Friday, June 13, 2014

Bridging Boundaries

Over the last two months I’ve had two instances where I was struck dumb by the peculiar constraints of our society... completely separate incidents where I shared a moment with a stranger that resonated deeply.

So deeply, in fact, that I longed to step closer and embrace them.

Yes, a hug.

And yet... I didn’t.

This desire to embrace a stranger—in one case my airline seatmate, in the other a local dog walker who is little more than an acquaintance—was so strong and so poignant that it’s been tumbling in my brain ever since. This unfulfilled action has left me uncomfortable; as if I’ve let them down somehow. Logically I know this is not true.

And yet...

The first instance (my airline seatmate on my way home from JordanCon in April—hi, Gabe!) was clearer cut in terms of whether a hug would be well-received (I believe yes), and yet societal norms would certainly deem it over-stretching my boundaries (he was a complete and utter stranger).

Gabe is a gentleman who two hours earlier had never before crossed my path, and likely never will again in my lifetime. Traveling for business, he exuded the type of bubbly positivity and self-deprecating humour one adopts as a terminal realist, a trait instantly recognizable to me.

Over the course of our flight we spoke nonstop. First chitchat, then topics of grander scope; oddly the type of soulful conversations that rarely emerge in everyday life. In a winding way we touched upon everything from meeting our spouses, the trials of parenting, the depth of emotional ties to people we used to know, and more.

We share the philosophy that life introduces you to people for a purpose. By the end of the flight he had decided I was a lesson to him in proactive healthcare in regards to genetic conditions. From him I learned (again) that life is always more complex, that the universe is ironic in its humour, and that sometimes people whom society classifies as victims will never stop being heroes.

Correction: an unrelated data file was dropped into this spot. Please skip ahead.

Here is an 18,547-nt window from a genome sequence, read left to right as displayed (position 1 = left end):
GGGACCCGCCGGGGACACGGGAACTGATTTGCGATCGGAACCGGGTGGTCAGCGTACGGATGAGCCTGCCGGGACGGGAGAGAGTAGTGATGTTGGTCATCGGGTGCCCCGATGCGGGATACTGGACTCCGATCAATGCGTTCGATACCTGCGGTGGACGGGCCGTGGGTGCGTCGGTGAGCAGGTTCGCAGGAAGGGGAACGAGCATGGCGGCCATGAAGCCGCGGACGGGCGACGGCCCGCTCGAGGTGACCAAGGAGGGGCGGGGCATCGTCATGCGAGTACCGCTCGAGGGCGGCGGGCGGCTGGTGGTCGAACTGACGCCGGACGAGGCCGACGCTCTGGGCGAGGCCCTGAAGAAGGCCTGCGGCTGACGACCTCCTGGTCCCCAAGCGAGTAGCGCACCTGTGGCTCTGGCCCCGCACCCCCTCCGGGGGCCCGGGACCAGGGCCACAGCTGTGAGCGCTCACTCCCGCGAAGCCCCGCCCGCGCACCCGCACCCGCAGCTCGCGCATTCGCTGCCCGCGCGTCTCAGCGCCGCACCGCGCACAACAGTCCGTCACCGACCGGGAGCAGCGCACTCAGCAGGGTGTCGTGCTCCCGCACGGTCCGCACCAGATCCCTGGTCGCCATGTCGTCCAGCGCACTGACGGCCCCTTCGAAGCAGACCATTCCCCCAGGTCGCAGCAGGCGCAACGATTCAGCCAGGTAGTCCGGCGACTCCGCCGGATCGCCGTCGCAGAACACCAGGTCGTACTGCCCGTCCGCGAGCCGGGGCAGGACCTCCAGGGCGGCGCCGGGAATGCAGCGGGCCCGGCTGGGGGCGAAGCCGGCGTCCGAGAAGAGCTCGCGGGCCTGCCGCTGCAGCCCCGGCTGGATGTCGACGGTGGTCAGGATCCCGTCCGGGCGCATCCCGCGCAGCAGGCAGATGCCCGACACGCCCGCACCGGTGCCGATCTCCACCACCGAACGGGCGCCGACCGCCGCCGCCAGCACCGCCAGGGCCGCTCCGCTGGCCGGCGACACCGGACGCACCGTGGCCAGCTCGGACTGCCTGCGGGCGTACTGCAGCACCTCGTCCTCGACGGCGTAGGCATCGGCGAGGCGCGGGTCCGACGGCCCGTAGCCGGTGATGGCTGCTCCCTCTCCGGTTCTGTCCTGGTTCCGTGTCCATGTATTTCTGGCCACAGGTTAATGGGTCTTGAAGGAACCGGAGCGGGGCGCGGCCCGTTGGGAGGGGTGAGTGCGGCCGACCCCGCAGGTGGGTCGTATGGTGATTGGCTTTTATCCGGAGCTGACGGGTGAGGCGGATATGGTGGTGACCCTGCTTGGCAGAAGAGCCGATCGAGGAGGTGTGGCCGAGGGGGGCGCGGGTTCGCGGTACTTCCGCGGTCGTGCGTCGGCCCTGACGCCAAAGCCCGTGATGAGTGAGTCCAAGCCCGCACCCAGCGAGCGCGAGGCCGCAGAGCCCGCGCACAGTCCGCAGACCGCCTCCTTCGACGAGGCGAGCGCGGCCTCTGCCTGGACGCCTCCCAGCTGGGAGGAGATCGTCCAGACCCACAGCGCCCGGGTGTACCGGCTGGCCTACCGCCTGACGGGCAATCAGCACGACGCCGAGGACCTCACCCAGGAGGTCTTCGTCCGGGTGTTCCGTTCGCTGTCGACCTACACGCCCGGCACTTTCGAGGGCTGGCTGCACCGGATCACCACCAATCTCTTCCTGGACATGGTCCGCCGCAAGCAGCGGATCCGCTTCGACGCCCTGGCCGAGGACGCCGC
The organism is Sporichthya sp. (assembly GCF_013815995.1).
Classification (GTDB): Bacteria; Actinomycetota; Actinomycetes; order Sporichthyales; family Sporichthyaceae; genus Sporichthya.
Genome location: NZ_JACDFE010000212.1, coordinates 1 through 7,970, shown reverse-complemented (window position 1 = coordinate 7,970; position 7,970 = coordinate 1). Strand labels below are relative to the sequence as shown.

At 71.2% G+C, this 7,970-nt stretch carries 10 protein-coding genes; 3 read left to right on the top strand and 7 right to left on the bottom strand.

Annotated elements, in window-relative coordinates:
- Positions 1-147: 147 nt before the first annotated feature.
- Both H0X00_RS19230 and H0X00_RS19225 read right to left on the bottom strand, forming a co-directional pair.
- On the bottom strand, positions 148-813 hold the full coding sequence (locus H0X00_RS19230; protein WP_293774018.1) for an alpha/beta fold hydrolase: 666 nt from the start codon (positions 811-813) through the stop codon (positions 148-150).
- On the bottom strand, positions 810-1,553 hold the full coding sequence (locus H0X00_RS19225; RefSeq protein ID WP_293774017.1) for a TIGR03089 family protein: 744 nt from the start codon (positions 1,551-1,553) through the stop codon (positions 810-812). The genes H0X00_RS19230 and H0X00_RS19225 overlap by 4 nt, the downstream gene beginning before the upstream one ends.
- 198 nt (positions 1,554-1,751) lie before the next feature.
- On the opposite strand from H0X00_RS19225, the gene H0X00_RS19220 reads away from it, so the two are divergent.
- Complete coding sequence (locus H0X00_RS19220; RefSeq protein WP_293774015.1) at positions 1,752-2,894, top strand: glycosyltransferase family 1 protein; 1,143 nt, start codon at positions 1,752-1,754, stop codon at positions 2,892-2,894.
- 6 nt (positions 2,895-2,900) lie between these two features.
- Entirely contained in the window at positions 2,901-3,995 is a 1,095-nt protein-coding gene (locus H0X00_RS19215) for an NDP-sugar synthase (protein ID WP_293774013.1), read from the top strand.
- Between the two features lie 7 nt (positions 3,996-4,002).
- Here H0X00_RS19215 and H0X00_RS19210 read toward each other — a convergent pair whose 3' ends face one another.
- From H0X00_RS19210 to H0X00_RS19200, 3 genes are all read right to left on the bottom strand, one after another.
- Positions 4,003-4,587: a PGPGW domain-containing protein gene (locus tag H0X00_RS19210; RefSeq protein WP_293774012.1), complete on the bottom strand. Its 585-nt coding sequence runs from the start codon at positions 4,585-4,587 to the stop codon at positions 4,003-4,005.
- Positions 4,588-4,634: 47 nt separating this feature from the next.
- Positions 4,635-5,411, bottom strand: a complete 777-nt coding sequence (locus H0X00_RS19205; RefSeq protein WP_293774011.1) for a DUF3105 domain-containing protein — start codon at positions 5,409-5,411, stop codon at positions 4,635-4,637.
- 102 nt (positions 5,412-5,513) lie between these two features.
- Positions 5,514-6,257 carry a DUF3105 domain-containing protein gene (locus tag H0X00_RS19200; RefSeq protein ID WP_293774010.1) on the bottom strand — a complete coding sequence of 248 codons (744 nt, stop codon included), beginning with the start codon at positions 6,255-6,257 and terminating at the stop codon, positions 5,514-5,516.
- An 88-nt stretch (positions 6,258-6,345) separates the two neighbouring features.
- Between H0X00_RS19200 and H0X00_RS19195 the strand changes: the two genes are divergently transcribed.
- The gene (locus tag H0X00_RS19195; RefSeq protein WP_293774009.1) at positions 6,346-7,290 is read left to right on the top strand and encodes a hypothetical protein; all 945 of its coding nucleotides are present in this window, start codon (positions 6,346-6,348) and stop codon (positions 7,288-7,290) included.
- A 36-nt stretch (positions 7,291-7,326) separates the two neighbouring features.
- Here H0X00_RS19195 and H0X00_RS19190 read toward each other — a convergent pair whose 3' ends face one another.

We kept talking straight up until we deplaned, and walked together to customs before having to separate—he being a US citizen, and myself entering my home country of Canada. We stood saying our polite goodbyes at the entrance of a maze of retractable queue dividers, suddenly awkward. We grinned at each other, thanked each other, and I’m certain we were both viscerally aware that hanging in the silence between us was the expectant and natural inclination to hug farewell.

Yet we were strangers mere hours before.

Despite this brief yet resonating secret-sharing friendship, I clutched my carry on bag and purse, grateful for full arms, said a final goodbye and tottered off down my customs queue.

I regret that I didn’t hug Gabe.

The second instance was less clear in terms of society’s customary distance.

Isaac (sure, we’ll call him that) is my favourite dog walker (there’s a quiet competition for the title—though the only prize you win is that of me gabbing your ear off on a semi-regular basis). Since we moved in almost four years ago he has habitually been found traipsing our street with his black lab, an infectiously sunny attitude, and a level of sarcastic humour that impresses as much as it tickles me. Through friendly chats we’ve learned a bit about each other, including that we share the creative bug (me for writing, him for composing music), as well as an alarming gift for gab. (Turns out his wife was also one of my home care nurses in 2012. Small world.)

For much of the spring, Isaac has been missing. Mr Lannis and I noted it, but because our neighbourhood is increasingly more developed and the number of people using the now house-lined-street-but-used-to-be-empty-fields as a dog park have petered out, we figured Isaac had chosen to take his dog somewhere else for their daily constitutionals. 

This was half right.

Not long ago I was in the yard when down the sidewalk came Isaac and his lab in their customary saunter. To which I began to engage in our customary small talk, including razzing him about his absence of late.

Turns out he’d be hospitalized for three weeks due to a health crisis—an aneurysm, to be exact (though the details of which I’ll keep to myself since it’s not my story to tell), and has been recovering slowly ever since.